For negative potential to ripen, these circumstances include:
- A disturbing emotion of anger, greed, or attachment, and so on
- The negative influence of others
- Incorrect consideration (for instance, of suffering as happiness)
- A physical situation (for instance starving, being poor, and so feeling like stealing food).
Positive potential will ripen and feeling like refraining will occur when we have:
- A constructive mental factor of detachment, patience, equanimity, or imperturbability (not getting angry), and so on,
- The possible positive influence of others
- Inspiration from the Buddhas and our teachers
- Mindfulness – remembering their teachings
- Concentration on them.
Many circumstances, then, need to be present even to encounter the situation in which we can make a decision between acting destructively or refraining, and each of these circumstances arises from its causes.
But even if the circumstances are present, if the positive karmic potential is too weak, it won’t give rise to the wish to refrain from acting destructively. This is the more usual situation. Once the wish to act destructively (feeling like acting destructively, for instance like yelling) arises and is accompanied by a disturbing emotion (anger), incorrect consideration (that yelling will bring happiness), and so on, then new karma (new compulsion) arises. With compulsion, we think to yell and then we act with a compulsive shape of our body or a compulsive sound of our yelling voice. The whole sequence follows without deliberation, just compulsively.
So, when the wish to yell arises from the negative karmic potential to yell, we cannot choose, with deliberation, to refrain from acting on it unless a positive karmic potential to refrain from yelling also gives rise to the wish to refrain. In addition, the positive potential needs to be strong so that the strength of that wish is strong and all the supporting circumstances and factors for choosing to act on that wish, like perseverance, ethical discipline, etc., need also to have arisen from their tendencies and be strong.
But we can only have strong positive karmic potentials if we have built up them up through refraining from destructive behavior. And to do that, we need to have had discriminating awareness.
Since that discriminating awareness needed to build up positive force is only built up during a precious human rebirth, and to attain such a precious human rebirth we need positive karmic force, and we are always weakening our positive karmic force through anger, and so on, it is like trying to fill with water a bucket that has a hole in it. This describes samsara and is why all beings have not yet achieved enlightenment. It is because, in brief:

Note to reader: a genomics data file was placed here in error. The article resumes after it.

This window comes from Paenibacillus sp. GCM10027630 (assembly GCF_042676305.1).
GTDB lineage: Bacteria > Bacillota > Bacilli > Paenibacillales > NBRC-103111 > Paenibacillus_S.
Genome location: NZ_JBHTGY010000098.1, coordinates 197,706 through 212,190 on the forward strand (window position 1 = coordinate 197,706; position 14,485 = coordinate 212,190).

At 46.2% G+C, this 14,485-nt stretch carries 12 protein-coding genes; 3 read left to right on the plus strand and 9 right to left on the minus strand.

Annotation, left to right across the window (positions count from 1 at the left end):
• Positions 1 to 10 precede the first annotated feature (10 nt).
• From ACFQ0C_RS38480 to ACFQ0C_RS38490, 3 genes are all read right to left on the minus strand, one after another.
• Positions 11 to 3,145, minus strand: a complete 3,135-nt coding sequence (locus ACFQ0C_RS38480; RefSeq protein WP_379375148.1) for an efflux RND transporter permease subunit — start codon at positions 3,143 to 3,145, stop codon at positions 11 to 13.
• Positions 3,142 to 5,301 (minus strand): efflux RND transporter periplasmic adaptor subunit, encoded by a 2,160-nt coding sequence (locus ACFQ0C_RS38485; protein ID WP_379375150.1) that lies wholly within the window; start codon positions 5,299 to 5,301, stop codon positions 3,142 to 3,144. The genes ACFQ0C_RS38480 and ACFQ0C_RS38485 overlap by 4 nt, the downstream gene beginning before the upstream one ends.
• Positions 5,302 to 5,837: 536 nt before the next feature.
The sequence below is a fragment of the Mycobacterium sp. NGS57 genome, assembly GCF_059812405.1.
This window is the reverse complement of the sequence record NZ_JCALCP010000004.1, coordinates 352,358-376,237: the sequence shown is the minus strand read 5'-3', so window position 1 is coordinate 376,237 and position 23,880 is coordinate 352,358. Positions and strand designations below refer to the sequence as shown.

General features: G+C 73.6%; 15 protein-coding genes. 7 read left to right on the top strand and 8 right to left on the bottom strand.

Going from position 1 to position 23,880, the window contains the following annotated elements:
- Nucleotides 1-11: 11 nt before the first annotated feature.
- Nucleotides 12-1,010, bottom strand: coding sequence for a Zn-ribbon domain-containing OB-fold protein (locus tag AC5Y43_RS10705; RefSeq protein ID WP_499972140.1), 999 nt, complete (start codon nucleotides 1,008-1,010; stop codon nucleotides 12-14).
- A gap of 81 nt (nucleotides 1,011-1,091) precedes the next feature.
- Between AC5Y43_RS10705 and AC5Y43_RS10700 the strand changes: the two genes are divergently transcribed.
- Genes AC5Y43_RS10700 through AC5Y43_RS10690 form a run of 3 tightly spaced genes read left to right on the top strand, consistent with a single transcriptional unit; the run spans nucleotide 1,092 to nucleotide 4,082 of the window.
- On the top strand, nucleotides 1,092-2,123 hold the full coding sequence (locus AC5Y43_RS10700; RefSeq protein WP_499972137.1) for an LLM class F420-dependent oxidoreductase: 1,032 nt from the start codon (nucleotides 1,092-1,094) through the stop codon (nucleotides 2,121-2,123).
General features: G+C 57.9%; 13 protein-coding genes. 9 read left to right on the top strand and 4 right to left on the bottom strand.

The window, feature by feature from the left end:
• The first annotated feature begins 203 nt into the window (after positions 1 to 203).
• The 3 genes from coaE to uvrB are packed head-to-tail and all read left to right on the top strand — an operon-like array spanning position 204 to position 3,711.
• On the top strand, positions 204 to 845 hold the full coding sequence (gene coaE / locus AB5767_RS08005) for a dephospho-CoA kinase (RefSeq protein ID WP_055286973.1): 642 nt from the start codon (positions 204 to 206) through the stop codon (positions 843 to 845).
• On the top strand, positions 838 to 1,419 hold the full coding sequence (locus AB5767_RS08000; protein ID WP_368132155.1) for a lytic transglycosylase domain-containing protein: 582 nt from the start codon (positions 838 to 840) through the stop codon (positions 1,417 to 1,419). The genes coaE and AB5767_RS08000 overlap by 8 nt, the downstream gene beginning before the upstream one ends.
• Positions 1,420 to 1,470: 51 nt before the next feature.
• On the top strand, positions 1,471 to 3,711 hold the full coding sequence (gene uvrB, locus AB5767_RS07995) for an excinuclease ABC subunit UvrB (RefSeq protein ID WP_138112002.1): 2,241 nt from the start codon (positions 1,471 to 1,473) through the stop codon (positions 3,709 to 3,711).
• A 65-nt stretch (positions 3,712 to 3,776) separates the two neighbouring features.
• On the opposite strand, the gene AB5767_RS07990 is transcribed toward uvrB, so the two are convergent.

- So many positive circumstances need to come together and these are not beginningless
- The negative circumstances arise from beginningless causes
- The negative causes continually weaken or destroy the positive ones that we have built up.
Why Enlightenment Is Possible
But enlightenment is possible. The reason why it is possible at all is that incorrect discriminating awareness can be harmed by correct discriminating awareness, but correct discriminating awareness cannot be harmed by incorrect discriminating awareness, once the mental factor of firm conviction, in other words decisiveness, is there.
- According to Asanga, An Anthology of Special Topics of Knowledge (Chos mngon-pa kun-las btus-pa, Skt. Abhidharmasamuccaya), firm conviction (mos-pa) focuses on a fact that we have validly ascertained to be like this and not like that. Its function is to make our belief that a fact is true (dad-pa) so firm that others’ arguments or opinions will not dissuade us.
So, when faced with the two feelings or wishes arising – to act destructively or to refrain from so acting – and cognizing them with indecisive wavering, how does a decision occur? How does it occur either based on presumption (we presume that it is better to refrain, but we aren’t fully convinced) or based on valid inference based on conviction that Buddha is a valid source of information about karmic cause and effect. In either case, we experience the occurrence of a decision arising as “making a choice,” but how does it happen?
How Is It Possible to Make a Decision?
As we have discussed, it is not through free will, because there is no independently, truly existing “me” existing separately from these two feelings (to act destructively or to refrain from so acting) and separately from the indecisive wavering – all of which arise as part of our five aggregates. On the other hand, it is not determined, because although we can validly impute and cognize the not-yet-happening of a decision on the basis of the absence of a presently-happening decision on our mental continuums, we cannot validly impute a presently-happening decision on the basis on that absence of a presently-happening decision. So a presently-happening decision cannot be sitting inside that absence of a presently-happening decision on our mental continuums, predetermined and waiting to pop out.